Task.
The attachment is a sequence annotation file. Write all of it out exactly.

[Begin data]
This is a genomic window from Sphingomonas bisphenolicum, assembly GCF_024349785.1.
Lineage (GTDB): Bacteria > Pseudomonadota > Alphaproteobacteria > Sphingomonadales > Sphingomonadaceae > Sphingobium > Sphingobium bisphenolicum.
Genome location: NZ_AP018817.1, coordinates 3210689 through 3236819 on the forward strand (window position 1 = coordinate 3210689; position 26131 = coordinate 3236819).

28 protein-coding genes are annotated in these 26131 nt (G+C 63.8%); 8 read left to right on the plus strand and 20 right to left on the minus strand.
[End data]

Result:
This is a genomic window from Sphingomonas bisphenolicum, assembly GCF_024349785.1.
Lineage (GTDB): Bacteria > Pseudomonadota > Alphaproteobacteria > Sphingomonadales > Sphingomonadaceae > Sphingobium > Sphingobium bisphenolicum.
Genome location: NZ_AP018817.1, coordinates 3210689 through 3236819 on the forward strand (window position 1 = coordinate 3210689; position 26131 = coordinate 3236819).

28 protein-coding genes are annotated in these 26131 nt (G+C 63.8%); 8 read left to right on the plus strand and 20 right to left on the minus strand.